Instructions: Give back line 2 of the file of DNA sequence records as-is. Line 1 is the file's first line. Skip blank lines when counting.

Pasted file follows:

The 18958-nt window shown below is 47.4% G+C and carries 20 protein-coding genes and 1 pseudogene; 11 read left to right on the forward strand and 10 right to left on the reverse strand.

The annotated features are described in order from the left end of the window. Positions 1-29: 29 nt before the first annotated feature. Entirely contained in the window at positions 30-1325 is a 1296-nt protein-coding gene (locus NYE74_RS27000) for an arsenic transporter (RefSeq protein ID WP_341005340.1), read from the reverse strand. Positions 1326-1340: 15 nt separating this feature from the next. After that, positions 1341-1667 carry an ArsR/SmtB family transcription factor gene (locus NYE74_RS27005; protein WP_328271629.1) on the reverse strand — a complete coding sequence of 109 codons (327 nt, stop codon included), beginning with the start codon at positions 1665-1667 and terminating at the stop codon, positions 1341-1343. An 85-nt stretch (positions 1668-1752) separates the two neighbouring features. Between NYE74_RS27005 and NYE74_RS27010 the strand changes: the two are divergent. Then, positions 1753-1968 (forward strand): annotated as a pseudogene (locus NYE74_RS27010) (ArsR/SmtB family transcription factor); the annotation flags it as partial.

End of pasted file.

The annotated features are described in order from the left end of the window. Positions 1-29: 29 nt before the first annotated feature. Entirely contained in the window at positions 30-1325 is a 1296-nt protein-coding gene (locus NYE74_RS27000) for an arsenic transporter (RefSeq protein ID WP_341005340.1), read from the reverse strand. Positions 1326-1340: 15 nt separating this feature from the next. After that, positions 1341-1667 carry an ArsR/SmtB family transcription factor gene (locus NYE74_RS27005; protein WP_328271629.1) on the reverse strand — a complete coding sequence of 109 codons (327 nt, stop codon included), beginning with the start codon at positions 1665-1667 and terminating at the stop codon, positions 1341-1343. An 85-nt stretch (positions 1668-1752) separates the two neighbouring features. Between NYE74_RS27005 and NYE74_RS27010 the strand changes: the two are divergent. Then, positions 1753-1968 (forward strand): annotated as a pseudogene (locus NYE74_RS27010) (ArsR/SmtB family transcription factor); the annotation flags it as partial.